Wetzlar: Leica complex shows a focus on the visual
January 22, 2015
Although beer, bratwurst and Oktoberfest are probably the first things that come to mind when thinking of Germany, efficiency, engineering and luxury automobiles quickly surface as other typical German attributes.
One shining star in the myriad high-quality, hand-crafted, German products is the Leica camera. Leica invented the 35 mm still camera in 1913 and returned to its roots with a move to its new state-of-the-art manufacturing and administrative complex in Wetzlar, north of Frankfurt, in February 2014. With an obvious reflection of the company’s product and passion, the building exterior’s most prominent feature resembles a giant lens with film extending from each side to complete the structure.
The interior of the new headquarters immediately opens to a large and spacious reception hall where the company’s ethos of fine craftsmanship and precision engineering is further illustrated with smooth curved lines that invite exploration. The mostly white reception hall gently directs visitors to its gallery area where the white curved surfaces are broken by the black straight lines of framed photographs and display cases presenting various camera models considered to be the highlights throughout the company’s history.
A principal feature of the gallery is the “36 Aus 100,” a selection of 36 iconic photographs made with Leica cameras in the past century showcasing images made by Robert Capa, Alfred Eidenstadt, Alberto Korda and Nick Ut, to name just a few.
Around another meandering corner from the main display area is a long, almost completely black hallway that offers a glimpse of production and assembly through windows with interactive touchscreens and product samples.
The dark hallway also displays historical cameras before depositing visitors in front of the Leica store,where all sorts of accessories, photo books and cameras can be purchased. A fair warning, though: Leica cameras may not be for everyone, as a fully manual Leica digital camera, complete with a lens, can cost as much as a new car.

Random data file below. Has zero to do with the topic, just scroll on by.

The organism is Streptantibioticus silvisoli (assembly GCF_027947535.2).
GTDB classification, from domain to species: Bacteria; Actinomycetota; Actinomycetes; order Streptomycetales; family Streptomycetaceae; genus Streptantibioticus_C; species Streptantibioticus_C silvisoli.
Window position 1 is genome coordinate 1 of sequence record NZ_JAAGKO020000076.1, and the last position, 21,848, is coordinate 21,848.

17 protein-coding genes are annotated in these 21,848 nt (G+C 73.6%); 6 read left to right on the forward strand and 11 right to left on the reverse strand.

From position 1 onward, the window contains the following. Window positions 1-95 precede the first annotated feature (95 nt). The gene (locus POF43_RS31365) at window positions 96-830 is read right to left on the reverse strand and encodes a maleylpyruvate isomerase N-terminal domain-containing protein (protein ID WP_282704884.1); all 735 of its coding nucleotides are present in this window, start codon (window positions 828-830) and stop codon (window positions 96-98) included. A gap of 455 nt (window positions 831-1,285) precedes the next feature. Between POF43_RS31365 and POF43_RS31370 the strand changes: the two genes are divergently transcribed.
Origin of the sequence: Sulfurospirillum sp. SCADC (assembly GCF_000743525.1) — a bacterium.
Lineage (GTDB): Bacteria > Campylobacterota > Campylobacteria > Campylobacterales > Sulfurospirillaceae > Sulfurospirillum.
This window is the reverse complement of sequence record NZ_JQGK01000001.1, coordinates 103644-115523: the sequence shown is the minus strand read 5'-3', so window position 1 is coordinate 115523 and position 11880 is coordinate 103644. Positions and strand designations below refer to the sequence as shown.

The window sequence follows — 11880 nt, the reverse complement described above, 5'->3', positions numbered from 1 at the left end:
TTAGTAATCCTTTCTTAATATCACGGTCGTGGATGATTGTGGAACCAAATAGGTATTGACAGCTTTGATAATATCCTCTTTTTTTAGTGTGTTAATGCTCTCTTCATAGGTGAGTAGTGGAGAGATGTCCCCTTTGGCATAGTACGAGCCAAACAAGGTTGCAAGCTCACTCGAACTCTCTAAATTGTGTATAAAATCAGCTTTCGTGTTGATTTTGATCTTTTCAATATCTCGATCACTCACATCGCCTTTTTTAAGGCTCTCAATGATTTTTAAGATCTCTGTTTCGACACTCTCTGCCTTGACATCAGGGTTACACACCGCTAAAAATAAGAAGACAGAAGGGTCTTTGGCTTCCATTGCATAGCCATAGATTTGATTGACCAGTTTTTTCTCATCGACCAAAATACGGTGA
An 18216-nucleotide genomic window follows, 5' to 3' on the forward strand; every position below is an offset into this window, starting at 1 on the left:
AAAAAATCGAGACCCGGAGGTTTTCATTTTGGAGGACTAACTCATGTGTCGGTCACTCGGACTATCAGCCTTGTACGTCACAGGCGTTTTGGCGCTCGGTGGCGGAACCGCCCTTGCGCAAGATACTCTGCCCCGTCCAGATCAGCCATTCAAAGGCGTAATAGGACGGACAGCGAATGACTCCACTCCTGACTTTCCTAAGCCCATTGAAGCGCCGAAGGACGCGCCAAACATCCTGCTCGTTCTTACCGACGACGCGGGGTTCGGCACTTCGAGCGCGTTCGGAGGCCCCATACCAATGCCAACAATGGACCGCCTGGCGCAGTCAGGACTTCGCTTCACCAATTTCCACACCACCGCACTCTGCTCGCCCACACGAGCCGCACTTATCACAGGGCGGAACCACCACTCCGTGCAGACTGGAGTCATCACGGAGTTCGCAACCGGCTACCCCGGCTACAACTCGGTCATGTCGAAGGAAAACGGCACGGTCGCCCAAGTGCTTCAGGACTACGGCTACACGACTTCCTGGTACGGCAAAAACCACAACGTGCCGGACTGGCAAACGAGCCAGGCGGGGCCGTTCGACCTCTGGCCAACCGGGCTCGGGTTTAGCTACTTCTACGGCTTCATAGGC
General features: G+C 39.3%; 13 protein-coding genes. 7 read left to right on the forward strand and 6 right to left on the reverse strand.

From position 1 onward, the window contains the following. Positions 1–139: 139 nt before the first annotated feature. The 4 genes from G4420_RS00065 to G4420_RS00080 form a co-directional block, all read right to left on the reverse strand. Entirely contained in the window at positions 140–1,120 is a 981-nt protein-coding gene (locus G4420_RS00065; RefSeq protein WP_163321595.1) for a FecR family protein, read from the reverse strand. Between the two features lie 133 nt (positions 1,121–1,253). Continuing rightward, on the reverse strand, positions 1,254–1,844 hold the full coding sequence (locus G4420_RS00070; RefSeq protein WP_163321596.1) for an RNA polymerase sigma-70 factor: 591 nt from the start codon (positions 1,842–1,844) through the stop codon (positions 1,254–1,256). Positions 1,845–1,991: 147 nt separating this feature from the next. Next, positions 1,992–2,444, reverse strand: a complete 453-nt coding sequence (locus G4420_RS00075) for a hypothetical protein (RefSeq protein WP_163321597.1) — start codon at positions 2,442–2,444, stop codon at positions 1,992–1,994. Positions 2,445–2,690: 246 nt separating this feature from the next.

But don’t worry if you need to sit down after seeing some of the price tags in the store because there is a restaurant with good food at a reasonable price as well as a cafe just outside the main building.
And, the visit to the factory and museum is free.
From the beauty of the cameras and lenses themselves to the iconic images presented on the walls, every minute detail has been meticulously planned to match the quality and heritage of Leica cameras. The black-and-white theme is even carried out into the bathrooms and stairwells, designed to evoke images of shutters and apertures forming a mental gestalt with the same repeating lines and curves as the cameras themselves.
World of Leica Wetzlar
Getting there: Leitz-Park,Am Leitz-Park 5, 35578 Wetzlar. From Clay Kaserne, Wiesbaden, take A66, A5 and A45 to L3451 in Wetzlar. Take exit 31-Wetzlar-Süd from A45, then follow L3451 to Am Leitz-Park.
Times: World of Leica Camera: Monday to Friday 10 a.m. to 8 p.m., Saturday & Sunday 10 a.m. to 6 p.m. Leica Store: Monday to Friday 10 a.m. to 6 p.m., Saturday 10 a.m. to 4 p.m.
Food: There is a restaurant in the main building and a café just in front. Cafe Leitz: Monday to Saturday 10 a.m. to 5 p.m.
Information: Website: http://en.leica-camera.com/World-of-Leica/Leica-HQ-Germany
Fun fact: The word Leica was derived from the combination of the two words Leitz and camera.